Boosting education exchanges between the US and Brazil

Brazilians now make up 2 percent of the foreign student population in the US, on par with students from Mexico and Japan.

AP/Eraldo Peres
Brazil's President Dilma Rousseff attends the National Conference on Education in Brasilia, Brazil in November 2014.

• A version of this post ran on the author's blogRiogringa. The views expressed are the author's own.

[T]he Institute of International Education just released their new statistics for the 2013-2014 school year, and there's good news: Brazil is now number 10 in the world of countries that send students to the US, with a 22.2 percent increase from the previous year. Brazilians now make up 2 percent of the foreign student population in the US, the same as Mexico and Japan, and close to Canada (3 percent). This is partially a result of the government's Science Without Borders program, which has provided nearly 75,000 scholarships for students to pursue advanced degrees abroad since 2011.

The flows in the other direction, however, are still lagging. The number of US students studying in Latin America and the Caribbean rose only 1.8 percent in 2013; the number of students going to Brazil rose around 4 percent during the same period. There's potential for a bigger increase, though, as a new innovation fund launched this year will provide [financial backing] to encourage and fund US study abroad in the Americas.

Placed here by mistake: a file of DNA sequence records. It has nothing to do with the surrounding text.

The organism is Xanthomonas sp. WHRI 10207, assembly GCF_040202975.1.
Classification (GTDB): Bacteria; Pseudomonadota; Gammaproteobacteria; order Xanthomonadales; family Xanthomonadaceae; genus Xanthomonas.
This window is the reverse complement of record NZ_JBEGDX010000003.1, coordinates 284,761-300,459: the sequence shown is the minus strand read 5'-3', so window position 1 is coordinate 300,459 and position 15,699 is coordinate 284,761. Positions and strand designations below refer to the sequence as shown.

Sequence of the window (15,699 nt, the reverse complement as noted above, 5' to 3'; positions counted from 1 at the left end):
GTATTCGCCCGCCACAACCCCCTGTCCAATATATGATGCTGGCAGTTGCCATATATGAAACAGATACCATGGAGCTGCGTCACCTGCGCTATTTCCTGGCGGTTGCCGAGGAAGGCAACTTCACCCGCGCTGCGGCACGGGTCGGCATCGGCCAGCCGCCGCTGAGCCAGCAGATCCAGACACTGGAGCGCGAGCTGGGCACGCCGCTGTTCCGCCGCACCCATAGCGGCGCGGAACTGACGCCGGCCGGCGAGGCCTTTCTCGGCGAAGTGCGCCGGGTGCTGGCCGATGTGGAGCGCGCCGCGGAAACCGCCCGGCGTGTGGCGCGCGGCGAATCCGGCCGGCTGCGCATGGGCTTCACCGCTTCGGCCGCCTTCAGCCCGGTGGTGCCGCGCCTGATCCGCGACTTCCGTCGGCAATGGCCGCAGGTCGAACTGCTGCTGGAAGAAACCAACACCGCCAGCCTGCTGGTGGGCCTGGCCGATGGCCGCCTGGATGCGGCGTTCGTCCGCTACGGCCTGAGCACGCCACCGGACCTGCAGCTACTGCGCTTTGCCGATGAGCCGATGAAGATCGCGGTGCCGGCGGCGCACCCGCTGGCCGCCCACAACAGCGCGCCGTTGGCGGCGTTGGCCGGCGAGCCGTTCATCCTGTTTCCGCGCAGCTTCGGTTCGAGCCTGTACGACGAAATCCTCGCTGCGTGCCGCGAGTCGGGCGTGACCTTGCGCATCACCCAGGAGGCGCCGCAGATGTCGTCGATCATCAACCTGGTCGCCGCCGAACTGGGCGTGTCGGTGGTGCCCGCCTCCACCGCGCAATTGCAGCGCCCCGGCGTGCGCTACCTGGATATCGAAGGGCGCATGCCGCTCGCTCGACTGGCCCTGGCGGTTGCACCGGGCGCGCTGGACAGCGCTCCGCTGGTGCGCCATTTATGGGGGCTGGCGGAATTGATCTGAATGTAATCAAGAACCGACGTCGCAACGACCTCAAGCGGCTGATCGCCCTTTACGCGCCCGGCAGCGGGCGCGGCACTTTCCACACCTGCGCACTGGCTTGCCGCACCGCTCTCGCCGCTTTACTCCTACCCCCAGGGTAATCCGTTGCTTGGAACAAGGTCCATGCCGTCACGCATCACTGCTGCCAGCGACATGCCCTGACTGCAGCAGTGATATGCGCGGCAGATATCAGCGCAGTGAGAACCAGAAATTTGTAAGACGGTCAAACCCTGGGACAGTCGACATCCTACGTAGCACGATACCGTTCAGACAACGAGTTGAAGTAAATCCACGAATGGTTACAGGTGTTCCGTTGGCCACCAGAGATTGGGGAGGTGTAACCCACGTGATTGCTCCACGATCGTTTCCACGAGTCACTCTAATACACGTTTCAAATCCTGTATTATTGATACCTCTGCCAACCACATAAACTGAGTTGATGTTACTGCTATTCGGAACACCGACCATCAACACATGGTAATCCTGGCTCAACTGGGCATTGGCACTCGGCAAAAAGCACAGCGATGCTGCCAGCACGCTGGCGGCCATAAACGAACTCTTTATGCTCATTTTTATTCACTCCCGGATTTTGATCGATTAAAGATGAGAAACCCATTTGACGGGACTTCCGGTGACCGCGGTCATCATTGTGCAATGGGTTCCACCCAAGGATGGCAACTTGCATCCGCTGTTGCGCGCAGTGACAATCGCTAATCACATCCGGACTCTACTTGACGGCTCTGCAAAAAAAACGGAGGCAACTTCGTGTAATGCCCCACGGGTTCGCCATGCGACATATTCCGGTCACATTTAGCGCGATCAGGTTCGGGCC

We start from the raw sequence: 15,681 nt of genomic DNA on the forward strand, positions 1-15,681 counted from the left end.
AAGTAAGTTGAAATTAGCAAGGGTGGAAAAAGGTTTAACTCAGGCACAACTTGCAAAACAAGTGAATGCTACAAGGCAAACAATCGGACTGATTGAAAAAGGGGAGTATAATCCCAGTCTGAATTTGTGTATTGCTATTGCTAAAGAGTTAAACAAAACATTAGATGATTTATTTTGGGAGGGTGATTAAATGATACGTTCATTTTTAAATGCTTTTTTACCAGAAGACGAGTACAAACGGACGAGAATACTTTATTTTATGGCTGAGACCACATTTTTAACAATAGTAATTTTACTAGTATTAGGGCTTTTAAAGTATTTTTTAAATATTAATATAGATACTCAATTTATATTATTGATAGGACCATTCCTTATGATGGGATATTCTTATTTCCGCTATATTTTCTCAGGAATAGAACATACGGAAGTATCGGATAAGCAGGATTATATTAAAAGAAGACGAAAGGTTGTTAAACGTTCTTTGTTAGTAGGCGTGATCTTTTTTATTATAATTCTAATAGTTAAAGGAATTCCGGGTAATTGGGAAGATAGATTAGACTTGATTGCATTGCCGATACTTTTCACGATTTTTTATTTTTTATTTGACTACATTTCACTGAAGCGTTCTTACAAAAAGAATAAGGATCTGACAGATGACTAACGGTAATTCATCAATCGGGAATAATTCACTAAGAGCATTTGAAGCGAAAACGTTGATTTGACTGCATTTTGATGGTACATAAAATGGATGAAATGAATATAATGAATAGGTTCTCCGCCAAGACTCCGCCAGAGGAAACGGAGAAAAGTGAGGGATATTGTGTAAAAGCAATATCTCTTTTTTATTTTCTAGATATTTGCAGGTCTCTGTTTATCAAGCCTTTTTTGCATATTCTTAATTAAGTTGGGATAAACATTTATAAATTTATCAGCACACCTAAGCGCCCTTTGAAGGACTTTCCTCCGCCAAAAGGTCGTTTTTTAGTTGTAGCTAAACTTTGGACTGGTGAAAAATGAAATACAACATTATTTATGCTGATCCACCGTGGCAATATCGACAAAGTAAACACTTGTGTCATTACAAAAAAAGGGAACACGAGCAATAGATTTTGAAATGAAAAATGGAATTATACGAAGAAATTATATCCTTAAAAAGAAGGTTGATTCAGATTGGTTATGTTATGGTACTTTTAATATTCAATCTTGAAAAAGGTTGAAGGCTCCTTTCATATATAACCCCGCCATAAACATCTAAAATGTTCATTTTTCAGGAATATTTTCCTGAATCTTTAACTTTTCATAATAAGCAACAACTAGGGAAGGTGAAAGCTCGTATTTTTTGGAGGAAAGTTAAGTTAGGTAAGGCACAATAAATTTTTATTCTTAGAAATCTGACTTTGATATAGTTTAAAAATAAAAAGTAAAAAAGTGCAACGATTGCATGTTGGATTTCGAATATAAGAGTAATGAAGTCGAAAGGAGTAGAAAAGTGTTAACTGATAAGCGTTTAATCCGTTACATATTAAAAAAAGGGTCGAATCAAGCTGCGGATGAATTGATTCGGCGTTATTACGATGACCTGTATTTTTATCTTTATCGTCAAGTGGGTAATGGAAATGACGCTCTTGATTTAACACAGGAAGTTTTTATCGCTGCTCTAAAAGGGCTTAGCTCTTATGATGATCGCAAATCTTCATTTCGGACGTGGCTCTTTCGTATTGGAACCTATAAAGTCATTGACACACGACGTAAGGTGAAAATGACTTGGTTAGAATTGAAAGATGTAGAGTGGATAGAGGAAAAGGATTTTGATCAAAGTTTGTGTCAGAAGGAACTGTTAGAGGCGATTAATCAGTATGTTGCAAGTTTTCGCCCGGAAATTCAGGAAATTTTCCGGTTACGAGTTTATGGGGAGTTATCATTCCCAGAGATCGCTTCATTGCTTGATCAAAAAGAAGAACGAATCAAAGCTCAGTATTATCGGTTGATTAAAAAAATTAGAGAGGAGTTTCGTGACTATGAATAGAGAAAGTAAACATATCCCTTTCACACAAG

Besides defraying the costs of studying in both countries, one major factor is language. The Brazilian government realized what a big issue this was given challenges some students were facing once they got into classrooms abroad, and it's especially difficult for those who may not have been able to afford extracurricular language classes or bilingual school during their secondary education.

[On Nov. 17, 2014] the government announced the launch of Languages Without Borders, a program like Science Without Borders that will offer scholarships for university students and professors to learn a foreign language online, and in some cases, in another country. The government had previously begun offering free online English courses last year. Now, Languages Without Borders will also provide opportunities for foreigners to learn Portuguese. As someone in college who was intimidated by having to take classes in Portuguese and opted instead to go to Spanish-speaking countries, I think Brazil is on the right track. Now the United States needs to follow its lead by doing more to provide better funding and support for foreign language learning, especially languages like Portuguese, Chinese, and Spanish.

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